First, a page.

This approach enables the firm to develop a potential schedule, estimate costs, and develop a budget in a very short time span. Development or such templates in a database can quickly reduce estimate errors.
Parametric Procedures Applied to Specific Tasks
Just as parametric techniques such as cost per square foot can be the source of top-down estimates. the same technique can be applied to specific tasks.
For example, as part of an MS Office conversion project, 36 different computer workstations needed to be converted. Based on past conversion projects, the project manager determined that on average one person could convert three workstations per day. Therefore the task of converting the 36 workstations would take three technicians four days.
Similarly, to estimate the wallpapering allowance on a house remodel. the contractor figured a cost of $5 per square yard of wallpaper and $2 per yard to install it for a total cost of $7. By measuring the length and height of all the walls she was able to calculate the total area in square yards and multiply it by $7.
When do you use range estimating?
Range estimating works best when work packages have significant uncertainty associated with the time or cost to complete. If the work package is routine and carries little uncertainty, using a person most familiar with the work package is usually the best approach. They know from experience or know where to find the information to estimate work package durations and costs.
However, when work packages have significant uncertainty associated with the time or cost to complete, it is a prudent policy to require three time estimates—low, average, and high (borrowed off of PERT methodology that uses probability distributions). The low to high give a range within which the average estimate will fall. Determining the low and high estimates for the activity is influenced by factors such as complexity, technology, newness, familiarity.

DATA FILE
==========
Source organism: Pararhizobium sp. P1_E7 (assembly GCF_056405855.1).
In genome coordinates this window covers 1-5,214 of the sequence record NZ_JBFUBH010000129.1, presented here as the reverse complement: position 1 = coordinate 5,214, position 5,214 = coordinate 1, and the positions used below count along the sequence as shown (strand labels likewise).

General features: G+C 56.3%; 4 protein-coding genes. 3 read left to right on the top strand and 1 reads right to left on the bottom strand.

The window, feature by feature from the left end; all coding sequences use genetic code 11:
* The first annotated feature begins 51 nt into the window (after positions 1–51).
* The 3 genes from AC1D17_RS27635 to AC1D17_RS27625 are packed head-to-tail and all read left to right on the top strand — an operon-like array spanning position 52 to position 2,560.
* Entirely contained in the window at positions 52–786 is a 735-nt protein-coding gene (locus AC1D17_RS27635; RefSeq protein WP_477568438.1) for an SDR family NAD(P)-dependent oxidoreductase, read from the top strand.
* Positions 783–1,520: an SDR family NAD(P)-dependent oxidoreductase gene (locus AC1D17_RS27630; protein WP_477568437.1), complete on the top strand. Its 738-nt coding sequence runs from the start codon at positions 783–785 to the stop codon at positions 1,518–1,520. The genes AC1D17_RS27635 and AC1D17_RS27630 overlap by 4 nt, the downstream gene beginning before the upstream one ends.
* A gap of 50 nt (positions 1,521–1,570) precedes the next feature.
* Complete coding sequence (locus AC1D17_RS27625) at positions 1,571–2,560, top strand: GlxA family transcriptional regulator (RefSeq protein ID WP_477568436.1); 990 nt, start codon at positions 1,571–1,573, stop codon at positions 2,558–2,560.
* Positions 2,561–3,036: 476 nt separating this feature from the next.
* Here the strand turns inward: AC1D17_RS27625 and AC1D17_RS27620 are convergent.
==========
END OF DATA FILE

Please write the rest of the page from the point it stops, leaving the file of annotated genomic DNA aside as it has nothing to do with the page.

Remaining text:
How do you get the estimates?
Since range estimating works best for work packages that have significant uncertainty, having a group determine the low, average, and high cost or duration gives best results. Group estimating tends to refine extremes by bringing more evaluative judgments to the estimate and potential risks. The judgment of others in a group helps to moderate extreme perceived risks associated with a time or cost estimate. Involving others in making activity estimates gains buy in and credibility to the estimate.
How do you use the estimate?
Group range estimating gives the project manager and owner an opportunity to assess the confidence associated with project times (and/or costs). The approach helps to reduce surprises as the project progresses. The range estimating method also provides a basis for assessing risk, managing resources, and determining the project contingency fund.
Range estimating is popular in software and new product projects where up-front requirements are fuzzy and not well known. Group range estimating is often used with phase estimating, which is discussed next.
A Hybrid: Phase Estimating